Here are my top ten pieces of advice I’ve learned over the years it took to deliver my book to readers’ hands:

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So I Have a Side Hustle After All. Um…#BossBabe?

Boss Babe Starter Kit

Today (a Saturday) I recorded the first of seven podcast interviews my publicist booked for the month of April. I’ve written several articles said publicist has pitched to online media, and I have more items on my to-do list. There’s an essay contest I want to enter (but I have to write the essay first), and in my dining room I have a box of books that I’m slowly figuring out how to divvy up among family, friends, and business associates.

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How I Got a Publishing Deal…a Story Told Backward

Publishing contract

Around this time a year ago I submitted draft pages for my memoir Kicking and Screaming: a Memoir of Madness and Martial Arts to hybrid indie publisher She Writes Press. I was at the end of a two week “staycation” to celebrate turning forty. I cherished the time to work out, read, write, take care of my home, do a little shopping, eat, relax, and just enjoy all that time to myself.

At the end of those two weeks I came to two conclusions:
1. I am going to be a very busy retiree when that blessed day comes.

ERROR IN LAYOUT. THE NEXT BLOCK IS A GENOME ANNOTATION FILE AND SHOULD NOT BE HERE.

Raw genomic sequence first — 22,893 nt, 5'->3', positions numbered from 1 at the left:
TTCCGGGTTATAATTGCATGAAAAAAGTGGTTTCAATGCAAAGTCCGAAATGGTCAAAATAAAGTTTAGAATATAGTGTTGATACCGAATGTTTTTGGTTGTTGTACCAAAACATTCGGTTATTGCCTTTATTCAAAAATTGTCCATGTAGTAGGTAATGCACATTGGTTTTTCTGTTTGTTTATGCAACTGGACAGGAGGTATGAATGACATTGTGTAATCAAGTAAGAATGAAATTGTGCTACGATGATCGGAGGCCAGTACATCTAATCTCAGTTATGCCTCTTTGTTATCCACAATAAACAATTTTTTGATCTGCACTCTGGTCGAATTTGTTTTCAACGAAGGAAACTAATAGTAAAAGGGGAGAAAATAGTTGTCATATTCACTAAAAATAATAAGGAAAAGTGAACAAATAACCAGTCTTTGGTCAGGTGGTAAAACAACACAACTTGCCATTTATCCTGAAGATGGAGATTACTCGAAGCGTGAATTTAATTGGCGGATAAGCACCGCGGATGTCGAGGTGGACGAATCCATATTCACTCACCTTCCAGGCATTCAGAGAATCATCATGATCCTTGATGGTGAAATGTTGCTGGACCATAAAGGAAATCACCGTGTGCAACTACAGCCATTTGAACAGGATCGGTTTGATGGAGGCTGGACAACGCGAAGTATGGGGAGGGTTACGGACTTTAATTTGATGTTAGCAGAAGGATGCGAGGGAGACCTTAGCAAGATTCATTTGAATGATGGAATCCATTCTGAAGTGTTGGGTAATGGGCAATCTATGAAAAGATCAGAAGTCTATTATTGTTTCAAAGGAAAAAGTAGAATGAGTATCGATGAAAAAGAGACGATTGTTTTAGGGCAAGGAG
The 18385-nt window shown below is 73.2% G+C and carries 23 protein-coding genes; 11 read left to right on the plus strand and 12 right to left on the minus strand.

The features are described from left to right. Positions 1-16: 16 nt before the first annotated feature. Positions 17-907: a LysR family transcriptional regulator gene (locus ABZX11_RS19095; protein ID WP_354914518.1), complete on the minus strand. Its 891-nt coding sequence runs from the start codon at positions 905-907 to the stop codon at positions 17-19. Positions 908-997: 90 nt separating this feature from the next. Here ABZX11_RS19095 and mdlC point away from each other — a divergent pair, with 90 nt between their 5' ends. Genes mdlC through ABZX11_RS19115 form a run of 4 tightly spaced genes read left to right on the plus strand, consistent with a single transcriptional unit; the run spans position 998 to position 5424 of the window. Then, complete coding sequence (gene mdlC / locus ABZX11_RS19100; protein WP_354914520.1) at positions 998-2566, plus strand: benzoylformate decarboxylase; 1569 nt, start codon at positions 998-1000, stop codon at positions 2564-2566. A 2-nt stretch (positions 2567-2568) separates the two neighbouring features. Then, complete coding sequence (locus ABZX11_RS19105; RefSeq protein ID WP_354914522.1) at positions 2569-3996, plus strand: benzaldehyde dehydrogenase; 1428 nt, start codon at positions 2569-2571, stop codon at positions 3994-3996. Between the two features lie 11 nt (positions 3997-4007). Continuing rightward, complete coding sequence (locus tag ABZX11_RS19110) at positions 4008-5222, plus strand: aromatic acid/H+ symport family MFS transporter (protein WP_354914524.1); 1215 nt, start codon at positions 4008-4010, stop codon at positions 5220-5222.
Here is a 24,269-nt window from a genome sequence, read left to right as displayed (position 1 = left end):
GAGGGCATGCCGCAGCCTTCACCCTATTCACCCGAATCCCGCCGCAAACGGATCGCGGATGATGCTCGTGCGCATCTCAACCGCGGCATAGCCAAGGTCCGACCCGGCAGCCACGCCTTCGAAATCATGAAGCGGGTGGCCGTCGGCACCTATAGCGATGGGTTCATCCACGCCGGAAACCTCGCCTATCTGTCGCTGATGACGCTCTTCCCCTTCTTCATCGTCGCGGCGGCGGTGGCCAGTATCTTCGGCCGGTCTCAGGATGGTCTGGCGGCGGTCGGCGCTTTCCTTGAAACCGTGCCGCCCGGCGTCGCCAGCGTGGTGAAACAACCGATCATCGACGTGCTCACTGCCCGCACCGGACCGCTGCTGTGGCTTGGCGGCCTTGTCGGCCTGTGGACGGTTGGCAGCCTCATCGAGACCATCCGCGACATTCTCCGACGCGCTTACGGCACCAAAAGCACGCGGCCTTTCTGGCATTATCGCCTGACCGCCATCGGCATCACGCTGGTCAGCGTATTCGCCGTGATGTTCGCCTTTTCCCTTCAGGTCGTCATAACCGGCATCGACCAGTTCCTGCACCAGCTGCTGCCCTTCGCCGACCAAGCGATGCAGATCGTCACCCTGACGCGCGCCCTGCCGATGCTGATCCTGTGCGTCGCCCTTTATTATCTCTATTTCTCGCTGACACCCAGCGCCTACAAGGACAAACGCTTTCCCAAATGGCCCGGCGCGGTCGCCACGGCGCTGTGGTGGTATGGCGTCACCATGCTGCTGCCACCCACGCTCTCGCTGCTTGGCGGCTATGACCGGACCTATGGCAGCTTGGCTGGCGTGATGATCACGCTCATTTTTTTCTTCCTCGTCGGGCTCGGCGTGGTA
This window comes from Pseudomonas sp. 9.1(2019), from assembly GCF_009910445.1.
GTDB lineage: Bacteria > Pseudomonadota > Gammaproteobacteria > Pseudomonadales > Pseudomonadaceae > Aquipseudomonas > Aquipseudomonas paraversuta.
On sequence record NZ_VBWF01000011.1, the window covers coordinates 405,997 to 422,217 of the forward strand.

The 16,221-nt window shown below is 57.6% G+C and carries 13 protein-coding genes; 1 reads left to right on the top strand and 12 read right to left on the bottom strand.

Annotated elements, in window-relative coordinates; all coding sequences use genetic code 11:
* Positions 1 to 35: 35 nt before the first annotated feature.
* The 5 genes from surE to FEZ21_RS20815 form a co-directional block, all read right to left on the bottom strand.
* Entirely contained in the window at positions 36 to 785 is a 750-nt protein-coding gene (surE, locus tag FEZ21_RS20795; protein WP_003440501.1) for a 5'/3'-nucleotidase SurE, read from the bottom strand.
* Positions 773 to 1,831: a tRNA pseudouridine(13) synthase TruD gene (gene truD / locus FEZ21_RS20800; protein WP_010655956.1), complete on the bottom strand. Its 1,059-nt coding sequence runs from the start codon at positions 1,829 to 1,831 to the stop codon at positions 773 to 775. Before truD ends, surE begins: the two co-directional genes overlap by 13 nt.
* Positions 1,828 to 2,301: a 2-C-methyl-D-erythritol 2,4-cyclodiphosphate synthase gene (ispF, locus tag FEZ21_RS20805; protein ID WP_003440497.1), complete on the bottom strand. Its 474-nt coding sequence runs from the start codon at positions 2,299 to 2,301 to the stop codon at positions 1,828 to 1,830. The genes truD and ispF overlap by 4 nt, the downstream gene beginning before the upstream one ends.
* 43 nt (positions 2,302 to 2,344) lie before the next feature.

2. I was going to take my dream to publish my memoir in a different direction. More on that in a moment.

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Gordon Ramsay Is My Spiritual Writing Guide

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This writer takes “kill your darlings” seriously.

After Americans united for the collective experience of watching “Tiger King,” we all  retreated to our own private means of surviving everything 2020 kept (and keeps) throwing at us.

My coping mechanism has been binge-watching “Kitchen Nightmares” and more recently “Hell’s Kitchen” with world-renowned chef and restauranteur Gordon Ramsay

I love Gordon Ramsay, and I am also terrified of him. For some strange reason, watching him scream at people over scallops, risotto, and raw chicken is so comforting and enjoyable in these dystopian times.